Just one of the things you start wondering about when you haven't been able to go anywhere for a bit...

(jim@wmqt.com)

Tuesday, October 12, 2021

Tuesday, 10/12

 What is it with men these days?

You've probably uttered that on occasion recently. I know I sure have, and (last time I checked) I'm a man myself. But there's been an explosion of something I've noticed in the past year or so, all of which can be blamed on men. What is that, you ask? Well, I answer--

Just what is it with men and (incredibly) loud cars & trucks?

I'm being serious about this. I walk everywhere, and I live on a very busy city street. In the past year (maybe two) there's been an exponential increase of vehicles on the road either without mufflers or with some kind of noise enhancement doo-hickey on it. I always thought that was against the law—although that law could have changed—but it seems like every time I'm out or even every time I sit down to work on something in our living room I hear an insanely loud vehicle a few feet away from me.

And trust me—those vehicles are a joy to be around.

I'm not quite sure WHY someone would do that to a vehicle, unless they have a desire to be a pest to the general population and/or prove to everyone that they have a small...piston rod. But vehicles like that are everywhere you look (or walk) these days. And like I said—every single one of them I've come across the past year or so—and that's been a LOT—has been piloted by a guy. Sometimes there's a woman in the passenger seat. More often than not, the dude's alone in the vehicle. But whenever there's a loud vehicle there's a guy present.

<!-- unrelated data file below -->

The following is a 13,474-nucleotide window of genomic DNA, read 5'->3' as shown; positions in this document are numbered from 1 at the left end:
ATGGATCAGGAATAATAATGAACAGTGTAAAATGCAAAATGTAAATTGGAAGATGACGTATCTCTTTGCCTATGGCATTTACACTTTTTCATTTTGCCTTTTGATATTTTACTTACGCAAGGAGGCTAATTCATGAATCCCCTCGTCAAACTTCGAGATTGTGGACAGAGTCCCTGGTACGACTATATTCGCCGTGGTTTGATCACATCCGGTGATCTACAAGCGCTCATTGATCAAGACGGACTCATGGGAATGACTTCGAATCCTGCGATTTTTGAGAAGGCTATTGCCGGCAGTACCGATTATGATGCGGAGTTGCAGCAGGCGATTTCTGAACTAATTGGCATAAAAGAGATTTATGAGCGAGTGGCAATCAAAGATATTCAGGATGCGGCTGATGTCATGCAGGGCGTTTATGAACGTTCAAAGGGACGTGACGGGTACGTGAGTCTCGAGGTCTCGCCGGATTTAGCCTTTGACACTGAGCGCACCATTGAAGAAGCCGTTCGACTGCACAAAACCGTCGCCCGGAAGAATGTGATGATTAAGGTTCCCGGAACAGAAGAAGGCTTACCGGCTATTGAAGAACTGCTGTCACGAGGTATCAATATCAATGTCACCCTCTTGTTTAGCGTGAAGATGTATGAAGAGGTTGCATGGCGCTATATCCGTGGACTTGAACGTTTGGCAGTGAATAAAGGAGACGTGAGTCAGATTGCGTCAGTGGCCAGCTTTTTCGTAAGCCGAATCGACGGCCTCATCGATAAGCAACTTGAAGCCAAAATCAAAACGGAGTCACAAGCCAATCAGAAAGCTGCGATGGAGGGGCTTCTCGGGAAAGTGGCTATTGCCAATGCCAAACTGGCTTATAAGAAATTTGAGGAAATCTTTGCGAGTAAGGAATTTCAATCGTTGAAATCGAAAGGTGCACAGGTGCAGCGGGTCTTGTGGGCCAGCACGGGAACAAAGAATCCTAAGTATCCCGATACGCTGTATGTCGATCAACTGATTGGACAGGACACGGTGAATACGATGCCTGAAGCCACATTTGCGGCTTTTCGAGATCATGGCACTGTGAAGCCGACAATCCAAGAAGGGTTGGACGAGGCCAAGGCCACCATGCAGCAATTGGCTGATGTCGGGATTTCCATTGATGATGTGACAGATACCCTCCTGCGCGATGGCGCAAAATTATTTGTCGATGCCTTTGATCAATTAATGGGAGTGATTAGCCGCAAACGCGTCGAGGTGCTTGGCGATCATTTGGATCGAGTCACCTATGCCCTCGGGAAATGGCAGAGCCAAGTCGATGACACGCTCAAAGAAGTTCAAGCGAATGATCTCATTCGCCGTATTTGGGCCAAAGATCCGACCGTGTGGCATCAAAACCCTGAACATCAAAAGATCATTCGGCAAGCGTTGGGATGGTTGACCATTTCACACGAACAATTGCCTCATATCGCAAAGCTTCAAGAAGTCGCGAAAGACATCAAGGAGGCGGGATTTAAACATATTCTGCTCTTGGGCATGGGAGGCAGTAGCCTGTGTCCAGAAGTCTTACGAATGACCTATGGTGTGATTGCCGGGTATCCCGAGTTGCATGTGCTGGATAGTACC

As I said before, what is it with men these days? I mean, this is just me speaking, and I may be missing the whole point of car-casting your presence to the entire world. But what makes you think the rest of the world wants to hear how loud your car or truck is? Do you think the 99.9 percent of us woke up this morning and thought to ourselves “You know, I wonder how loud (fill in the blank) can get their car today?”

Let me give you a hint—I really don't think we DO wanna how loud your vehicle can get. So if it's at all possible, do you think you could either a). show a little common courtesy, or 2) use the money you'd spend on a noise enhancement doo-hickey and maybe, I dunno, buy the rest of us earplugs?

We, the general public, would appreciate it.

Thank you.

(jim@wmqt.com)

Monday, October 11, 2021

Monday, 10/11